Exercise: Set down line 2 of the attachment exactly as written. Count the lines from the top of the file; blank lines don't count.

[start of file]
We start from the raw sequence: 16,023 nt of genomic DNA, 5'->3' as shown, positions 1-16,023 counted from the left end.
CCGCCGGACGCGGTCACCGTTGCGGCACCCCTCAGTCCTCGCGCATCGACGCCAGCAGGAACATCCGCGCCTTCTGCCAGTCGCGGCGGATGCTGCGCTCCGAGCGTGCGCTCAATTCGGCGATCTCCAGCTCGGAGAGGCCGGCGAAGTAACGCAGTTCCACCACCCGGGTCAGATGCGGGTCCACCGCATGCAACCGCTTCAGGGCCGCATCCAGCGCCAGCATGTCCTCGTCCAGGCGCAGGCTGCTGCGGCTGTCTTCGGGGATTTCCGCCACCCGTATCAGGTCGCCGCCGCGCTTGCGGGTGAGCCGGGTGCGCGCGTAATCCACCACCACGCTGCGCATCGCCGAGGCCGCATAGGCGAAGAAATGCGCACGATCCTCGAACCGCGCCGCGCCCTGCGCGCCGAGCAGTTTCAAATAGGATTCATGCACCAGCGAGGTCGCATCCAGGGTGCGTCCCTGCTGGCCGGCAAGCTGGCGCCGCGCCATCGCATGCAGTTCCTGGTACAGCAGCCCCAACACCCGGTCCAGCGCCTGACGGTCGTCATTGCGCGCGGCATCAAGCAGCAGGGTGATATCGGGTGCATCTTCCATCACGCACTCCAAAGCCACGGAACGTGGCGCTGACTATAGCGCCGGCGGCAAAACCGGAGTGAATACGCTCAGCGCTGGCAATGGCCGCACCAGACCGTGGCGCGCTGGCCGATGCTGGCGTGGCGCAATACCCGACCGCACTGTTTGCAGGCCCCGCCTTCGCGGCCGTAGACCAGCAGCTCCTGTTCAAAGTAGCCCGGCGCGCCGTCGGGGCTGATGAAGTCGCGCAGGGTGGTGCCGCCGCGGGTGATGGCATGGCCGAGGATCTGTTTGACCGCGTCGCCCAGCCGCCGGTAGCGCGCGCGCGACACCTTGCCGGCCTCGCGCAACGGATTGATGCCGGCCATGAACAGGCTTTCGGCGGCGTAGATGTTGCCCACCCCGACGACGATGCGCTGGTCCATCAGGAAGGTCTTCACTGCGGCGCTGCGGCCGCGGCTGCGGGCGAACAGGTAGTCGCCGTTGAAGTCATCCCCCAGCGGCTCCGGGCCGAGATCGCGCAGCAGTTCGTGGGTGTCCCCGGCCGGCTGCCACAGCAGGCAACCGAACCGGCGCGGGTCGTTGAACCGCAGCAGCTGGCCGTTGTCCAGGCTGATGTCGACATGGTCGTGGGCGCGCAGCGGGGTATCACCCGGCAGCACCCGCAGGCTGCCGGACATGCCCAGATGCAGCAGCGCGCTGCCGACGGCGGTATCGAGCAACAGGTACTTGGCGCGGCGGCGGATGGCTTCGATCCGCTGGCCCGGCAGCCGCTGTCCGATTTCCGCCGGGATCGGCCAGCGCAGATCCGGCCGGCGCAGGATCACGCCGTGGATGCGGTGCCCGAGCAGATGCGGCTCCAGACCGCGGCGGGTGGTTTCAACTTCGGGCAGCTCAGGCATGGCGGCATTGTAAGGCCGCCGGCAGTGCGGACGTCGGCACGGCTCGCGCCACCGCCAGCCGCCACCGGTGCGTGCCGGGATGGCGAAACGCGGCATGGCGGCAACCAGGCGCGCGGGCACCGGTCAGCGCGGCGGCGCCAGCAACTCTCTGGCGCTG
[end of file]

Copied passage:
CCGCCGGACGCGGTCACCGTTGCGGCACCCCTCAGTCCTCGCGCATCGACGCCAGCAGGAACATCCGCGCCTTCTGCCAGTCGCGGCGGATGCTGCGCTCCGAGCGTGCGCTCAATTCGGCGATCTCCAGCTCGGAGAGGCCGGCGAAGTAACGCAGTTCCACCACCCGGGTCAGATGCGGGTCCACCGCATGCAACCGCTTCAGGGCCGCATCCAGCGCCAGCATGTCCTCGTCCAGGCGCAGGCTGCTGCGGCTGTCTTCGGGGATTTCCGCCACCCGTATCAGGTCGCCGCCGCGCTTGCGGGTGAGCCGGGTGCGCGCGTAATCCACCACCACGCTGCGCATCGCCGAGGCCGCATAGGCGAAGAAATGCGCACGATCCTCGAACCGCGCCGCGCCCTGCGCGCCGAGCAGTTTCAAATAGGATTCATGCACCAGCGAGGTCGCATCCAGGGTGCGTCCCTGCTGGCCGGCAAGCTGGCGCCGCGCCATCGCATGCAGTTCCTGGTACAGCAGCCCCAACACCCGGTCCAGCGCCTGACGGTCGTCATTGCGCGCGGCATCAAGCAGCAGGGTGATATCGGGTGCATCTTCCATCACGCACTCCAAAGCCACGGAACGTGGCGCTGACTATAGCGCCGGCGGCAAAACCGGAGTGAATACGCTCAGCGCTGGCAATGGCCGCACCAGACCGTGGCGCGCTGGCCGATGCTGGCGTGGCGCAATACCCGACCGCACTGTTTGCAGGCCCCGCCTTCGCGGCCGTAGACCAGCAGCTCCTGTTCAAAGTAGCCCGGCGCGCCGTCGGGGCTGATGAAGTCGCGCAGGGTGGTGCCGCCGCGGGTGATGGCATGGCCGAGGATCTGTTTGACCGCGTCGCCCAGCCGCCGGTAGCGCGCGCGCGACACCTTGCCGGCCTCGCGCAACGGATTGATGCCGGCCATGAACAGGCTTTCGGCGGCGTAGATGTTGCCCACCCCGACGACGATGCGCTGGTCCATCAGGAAGGTCTTCACTGCGGCGCTGCGGCCGCGGCTGCGGGCGAACAGGTAGTCGCCGTTGAAGTCATCCCCCAGCGGCTCCGGGCCGAGATCGCGCAGCAGTTCGTGGGTGTCCCCGGCCGGCTGCCACAGCAGGCAACCGAACCGGCGCGGGTCGTTGAACCGCAGCAGCTGGCCGTTGTCCAGGCTGATGTCGACATGGTCGTGGGCGCGCAGCGGGGTATCACCCGGCAGCACCCGCAGGCTGCCGGACATGCCCAGATGCAGCAGCGCGCTGCCGACGGCGGTATCGAGCAACAGGTACTTGGCGCGGCGGCGGATGGCTTCGATCCGCTGGCCCGGCAGCCGCTGTCCGATTTCCGCCGGGATCGGCCAGCGCAGATCCGGCCGGCGCAGGATCACGCCGTGGATGCGGTGCCCGAGCAGATGCGGCTCCAGACCGCGGCGGGTGGTTTCAACTTCGGGCAGCTCAGGCATGGCGGCATTGTAAGGCCGCCGGCAGTGCGGACGTCGGCACGGCTCGCGCCACCGCCAGCCGCCACCGGTGCGTGCCGGGATGGCGAAACGCGGCATGGCGGCAACCAGGCGCGCGGGCACCGGTCAGCGCGGCGGCGCCAGCAACTCTCTGGCGCTG